A draft plan to designate Bagan as a World’s Heritage sites will be submitted to the UNESCO this coming September according to Myanmar Ministry of Culture. It would be the second listed site after Pyu ancient cities.
Union Minister in the Ministry of Religious Affairs and Culture Thura U Aung Ko declared last week that Bagan would be expanded and spruced up to get included into UNESCO prestigious World Heritage List.
“This will include Tant Kyi Taung (Tant Kyi Hill) which is on the western part of Ayeyawady river (in Magway region) and Yone Hloot Kyoon in the eastern part of Bagan. The area is estimated to be more than 20000 acres.
“The original area of the Bagan ancient cultural zone was 27970 acres and it will be 48099 acres after expansion. Although zones are expanded, they will not remove the townships, villages, hotels, motels and restaurants,” he said.
“These are the instructions of State Counsellor Daw Aung San Suu Kyi to us. She said to give first priority to the residents when submitting the application to UNESCO. The residents will have to worry less about now and we will give priority to them if buildings are constructed in new areas,” he said.
Currently, Bagan’s ancient cultural zone is specified as Ancient Zone, Monumental Zone and Protected Zone. Bagan Myo Thit (new Bagan) and Nyaung Oo townships will be put into the Protected Zone and hotels and restaurants in those areas will be open for the long term and new buildings will also be constructed, he added.
“Unesco’s recognition will boost the value of our country’s treasures. If the area is included in the Memory of the World register, it will create many opportunities for locals in the region. We are expediting the process for regional development. The locals will suffer if we are late in registration,” said Thura U Aung Ko.
Department of Archaeology and National Museum (Bagan branch) director U Aung Kyaw Kyaw said in order to get Bagan included in the Memory of the World register, two teams are currently working on a draft to be submitted. At present, 60 percent of the draft has been completed, and UNESCO will send a reply regarding any additional requirements for the application submitted by Myanmar in January 2018. The investigations by UNESCO will take one whole year, and the result will be released in 2019.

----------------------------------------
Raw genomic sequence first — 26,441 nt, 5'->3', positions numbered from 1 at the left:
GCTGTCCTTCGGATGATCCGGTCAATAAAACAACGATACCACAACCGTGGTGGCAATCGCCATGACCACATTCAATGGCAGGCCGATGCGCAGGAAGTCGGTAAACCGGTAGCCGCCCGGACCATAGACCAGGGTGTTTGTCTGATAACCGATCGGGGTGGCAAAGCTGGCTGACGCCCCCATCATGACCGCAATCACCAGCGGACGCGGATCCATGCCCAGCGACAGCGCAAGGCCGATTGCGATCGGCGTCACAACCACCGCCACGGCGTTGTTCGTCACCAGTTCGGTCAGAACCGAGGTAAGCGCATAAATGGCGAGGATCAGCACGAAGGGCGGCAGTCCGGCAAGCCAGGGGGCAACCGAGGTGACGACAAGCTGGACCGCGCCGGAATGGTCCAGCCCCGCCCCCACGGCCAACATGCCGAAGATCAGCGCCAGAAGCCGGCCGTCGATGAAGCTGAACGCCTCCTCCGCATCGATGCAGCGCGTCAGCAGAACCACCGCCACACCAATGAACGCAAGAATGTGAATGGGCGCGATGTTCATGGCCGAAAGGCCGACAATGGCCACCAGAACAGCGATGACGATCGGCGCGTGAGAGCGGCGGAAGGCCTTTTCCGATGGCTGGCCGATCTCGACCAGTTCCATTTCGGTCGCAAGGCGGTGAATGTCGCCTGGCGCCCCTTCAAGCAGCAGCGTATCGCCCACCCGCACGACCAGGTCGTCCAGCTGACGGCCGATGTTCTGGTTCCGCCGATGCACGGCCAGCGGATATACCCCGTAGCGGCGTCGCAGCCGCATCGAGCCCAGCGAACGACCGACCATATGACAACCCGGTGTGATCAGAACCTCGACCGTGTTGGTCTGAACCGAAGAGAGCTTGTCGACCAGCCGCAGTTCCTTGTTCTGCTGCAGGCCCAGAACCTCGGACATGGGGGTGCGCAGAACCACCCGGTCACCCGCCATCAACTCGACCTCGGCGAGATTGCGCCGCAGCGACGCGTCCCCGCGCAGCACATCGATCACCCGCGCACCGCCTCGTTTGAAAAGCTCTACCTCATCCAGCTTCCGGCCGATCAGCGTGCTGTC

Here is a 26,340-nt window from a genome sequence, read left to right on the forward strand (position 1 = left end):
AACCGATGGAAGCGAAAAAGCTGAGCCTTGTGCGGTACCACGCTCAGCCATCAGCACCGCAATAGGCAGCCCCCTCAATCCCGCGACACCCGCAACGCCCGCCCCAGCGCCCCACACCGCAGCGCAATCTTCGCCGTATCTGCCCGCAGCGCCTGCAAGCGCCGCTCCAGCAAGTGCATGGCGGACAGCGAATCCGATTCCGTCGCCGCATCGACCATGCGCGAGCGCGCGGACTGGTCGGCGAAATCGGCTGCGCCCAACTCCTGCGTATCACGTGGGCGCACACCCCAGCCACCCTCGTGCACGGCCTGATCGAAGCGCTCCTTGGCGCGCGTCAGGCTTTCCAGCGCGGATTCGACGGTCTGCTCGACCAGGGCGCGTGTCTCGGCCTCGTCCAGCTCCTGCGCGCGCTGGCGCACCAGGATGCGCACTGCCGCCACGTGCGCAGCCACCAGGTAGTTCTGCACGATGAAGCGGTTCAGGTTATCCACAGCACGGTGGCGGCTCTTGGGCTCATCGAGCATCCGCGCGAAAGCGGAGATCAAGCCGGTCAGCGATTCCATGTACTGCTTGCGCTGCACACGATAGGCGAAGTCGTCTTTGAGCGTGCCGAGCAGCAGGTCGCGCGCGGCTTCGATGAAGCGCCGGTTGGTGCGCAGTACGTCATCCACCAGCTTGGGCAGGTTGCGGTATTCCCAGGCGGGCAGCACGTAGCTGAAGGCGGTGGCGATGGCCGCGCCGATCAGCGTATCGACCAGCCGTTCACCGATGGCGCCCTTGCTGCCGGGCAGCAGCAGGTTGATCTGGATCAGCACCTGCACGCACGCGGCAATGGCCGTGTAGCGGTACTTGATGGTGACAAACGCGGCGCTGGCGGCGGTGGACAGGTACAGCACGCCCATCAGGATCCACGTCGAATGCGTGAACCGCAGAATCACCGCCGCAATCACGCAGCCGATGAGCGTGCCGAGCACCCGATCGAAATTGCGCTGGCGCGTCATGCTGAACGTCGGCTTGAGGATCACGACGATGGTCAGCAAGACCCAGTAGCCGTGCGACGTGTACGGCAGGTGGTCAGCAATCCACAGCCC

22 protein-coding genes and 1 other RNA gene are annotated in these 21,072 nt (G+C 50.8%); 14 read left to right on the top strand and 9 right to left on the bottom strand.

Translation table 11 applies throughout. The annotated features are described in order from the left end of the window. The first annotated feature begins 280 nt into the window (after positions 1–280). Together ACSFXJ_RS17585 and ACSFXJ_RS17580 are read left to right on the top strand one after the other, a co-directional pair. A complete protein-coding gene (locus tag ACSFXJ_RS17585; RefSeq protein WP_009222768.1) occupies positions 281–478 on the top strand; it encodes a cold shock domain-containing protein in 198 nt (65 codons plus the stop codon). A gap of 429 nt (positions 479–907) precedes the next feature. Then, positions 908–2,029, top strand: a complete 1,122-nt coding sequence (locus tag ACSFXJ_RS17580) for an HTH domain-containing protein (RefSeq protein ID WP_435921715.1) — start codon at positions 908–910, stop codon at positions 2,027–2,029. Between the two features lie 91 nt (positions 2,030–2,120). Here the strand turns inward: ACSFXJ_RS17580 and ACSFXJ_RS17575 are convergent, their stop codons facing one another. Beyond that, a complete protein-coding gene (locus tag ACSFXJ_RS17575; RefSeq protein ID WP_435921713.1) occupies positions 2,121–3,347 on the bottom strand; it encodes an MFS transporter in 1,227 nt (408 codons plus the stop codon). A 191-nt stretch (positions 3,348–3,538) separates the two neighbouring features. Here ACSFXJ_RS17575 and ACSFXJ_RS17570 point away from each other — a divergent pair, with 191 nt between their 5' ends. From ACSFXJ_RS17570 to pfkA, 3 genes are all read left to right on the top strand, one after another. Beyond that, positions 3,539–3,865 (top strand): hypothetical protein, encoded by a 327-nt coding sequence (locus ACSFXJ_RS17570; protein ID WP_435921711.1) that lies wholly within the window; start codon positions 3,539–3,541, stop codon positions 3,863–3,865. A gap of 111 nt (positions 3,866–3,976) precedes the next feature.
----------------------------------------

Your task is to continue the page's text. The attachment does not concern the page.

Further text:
Previously, an application to include Baganwas sent back to 1996. However, the application was rejected, partly because of poor management and partly due to the fact that Bagan was not classified as a heritage zone at that time. Construction deemed also as unfit for a world heritage site was also part of the rejection by UNESCO.
Myanmar submitted in the past already 14 sites deemed to be fit for an inclusion in UNESCO World Heritage List.
Ancient Pyu kingdoms were the first in Myanmar to achieve world heritage status, when UNESCO recognised these as world heritage sites in 2014. Some of the requirements for recognition include whether the natives value the region in the application, whether the region is internationally well-known and what are the benefits of an inclusion for the present and future generations.
(Source: Myanmar Times)